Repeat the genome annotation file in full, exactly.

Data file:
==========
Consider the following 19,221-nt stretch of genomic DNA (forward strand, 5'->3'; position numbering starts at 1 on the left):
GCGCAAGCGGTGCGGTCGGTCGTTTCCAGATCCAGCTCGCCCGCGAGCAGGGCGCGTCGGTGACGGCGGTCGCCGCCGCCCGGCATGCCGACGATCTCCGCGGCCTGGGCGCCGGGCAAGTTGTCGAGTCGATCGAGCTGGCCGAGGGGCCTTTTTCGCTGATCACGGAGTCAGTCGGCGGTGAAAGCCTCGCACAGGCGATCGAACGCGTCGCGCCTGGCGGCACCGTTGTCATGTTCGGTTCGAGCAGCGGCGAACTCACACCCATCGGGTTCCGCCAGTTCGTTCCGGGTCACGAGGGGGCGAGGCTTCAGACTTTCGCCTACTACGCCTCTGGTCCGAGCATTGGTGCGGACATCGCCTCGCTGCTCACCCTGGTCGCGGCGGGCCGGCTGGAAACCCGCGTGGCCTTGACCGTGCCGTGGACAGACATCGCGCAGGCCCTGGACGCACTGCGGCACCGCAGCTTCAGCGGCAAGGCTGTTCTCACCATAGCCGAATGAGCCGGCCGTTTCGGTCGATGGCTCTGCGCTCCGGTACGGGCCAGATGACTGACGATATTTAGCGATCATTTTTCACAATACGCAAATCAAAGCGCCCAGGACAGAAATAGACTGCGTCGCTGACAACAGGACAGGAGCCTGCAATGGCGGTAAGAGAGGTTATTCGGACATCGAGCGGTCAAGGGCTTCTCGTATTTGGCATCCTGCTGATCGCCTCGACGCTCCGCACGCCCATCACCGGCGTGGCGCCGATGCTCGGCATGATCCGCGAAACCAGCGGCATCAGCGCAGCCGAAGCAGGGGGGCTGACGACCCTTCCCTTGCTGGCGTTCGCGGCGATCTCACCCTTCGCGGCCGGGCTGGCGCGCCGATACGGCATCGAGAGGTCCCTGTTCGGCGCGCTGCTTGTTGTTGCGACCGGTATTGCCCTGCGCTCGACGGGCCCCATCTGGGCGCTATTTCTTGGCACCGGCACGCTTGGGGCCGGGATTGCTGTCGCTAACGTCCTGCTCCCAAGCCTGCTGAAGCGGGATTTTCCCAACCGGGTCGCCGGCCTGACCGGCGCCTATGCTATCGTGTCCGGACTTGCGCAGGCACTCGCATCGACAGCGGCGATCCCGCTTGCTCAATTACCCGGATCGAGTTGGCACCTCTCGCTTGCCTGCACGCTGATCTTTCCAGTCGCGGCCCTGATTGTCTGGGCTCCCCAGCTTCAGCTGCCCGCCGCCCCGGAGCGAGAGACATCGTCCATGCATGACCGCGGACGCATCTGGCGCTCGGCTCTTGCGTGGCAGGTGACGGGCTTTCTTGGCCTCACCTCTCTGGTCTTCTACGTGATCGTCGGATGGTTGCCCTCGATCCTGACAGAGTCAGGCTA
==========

Consider the following 19,221-nt stretch of genomic DNA (forward strand, 5'->3'; position numbering starts at 1 on the left):
GCGCAAGCGGTGCGGTCGGTCGTTTCCAGATCCAGCTCGCCCGCGAGCAGGGCGCGTCGGTGACGGCGGTCGCCGCCGCCCGGCATGCCGACGATCTCCGCGGCCTGGGCGCCGGGCAAGTTGTCGAGTCGATCGAGCTGGCCGAGGGGCCTTTTTCGCTGATCACGGAGTCAGTCGGCGGTGAAAGCCTCGCACAGGCGATCGAACGCGTCGCGCCTGGCGGCACCGTTGTCATGTTCGGTTCGAGCAGCGGCGAACTCACACCCATCGGGTTCCGCCAGTTCGTTCCGGGTCACGAGGGGGCGAGGCTTCAGACTTTCGCCTACTACGCCTCTGGTCCGAGCATTGGTGCGGACATCGCCTCGCTGCTCACCCTGGTCGCGGCGGGCCGGCTGGAAACCCGCGTGGCCTTGACCGTGCCGTGGACAGACATCGCGCAGGCCCTGGACGCACTGCGGCACCGCAGCTTCAGCGGCAAGGCTGTTCTCACCATAGCCGAATGAGCCGGCCGTTTCGGTCGATGGCTCTGCGCTCCGGTACGGGCCAGATGACTGACGATATTTAGCGATCATTTTTCACAATACGCAAATCAAAGCGCCCAGGACAGAAATAGACTGCGTCGCTGACAACAGGACAGGAGCCTGCAATGGCGGTAAGAGAGGTTATTCGGACATCGAGCGGTCAAGGGCTTCTCGTATTTGGCATCCTGCTGATCGCCTCGACGCTCCGCACGCCCATCACCGGCGTGGCGCCGATGCTCGGCATGATCCGCGAAACCAGCGGCATCAGCGCAGCCGAAGCAGGGGGGCTGACGACCCTTCCCTTGCTGGCGTTCGCGGCGATCTCACCCTTCGCGGCCGGGCTGGCGCGCCGATACGGCATCGAGAGGTCCCTGTTCGGCGCGCTGCTTGTTGTTGCGACCGGTATTGCCCTGCGCTCGACGGGCCCCATCTGGGCGCTATTTCTTGGCACCGGCACGCTTGGGGCCGGGATTGCTGTCGCTAACGTCCTGCTCCCAAGCCTGCTGAAGCGGGATTTTCCCAACCGGGTCGCCGGCCTGACCGGCGCCTATGCTATCGTGTCCGGACTTGCGCAGGCACTCGCATCGACAGCGGCGATCCCGCTTGCTCAATTACCCGGATCGAGTTGGCACCTCTCGCTTGCCTGCACGCTGATCTTTCCAGTCGCGGCCCTGATTGTCTGGGCTCCCCAGCTTCAGCTGCCCGCCGCCCCGGAGCGAGAGACATCGTCCATGCATGACCGCGGACGCATCTGGCGCTCGGCTCTTGCGTGGCAGGTGACGGGCTTTCTTGGCCTCACCTCTCTGGTCTTCTACGTGATCGTCGGATGGTTGCCCTCGATCCTGACAGAGTCAGGCTA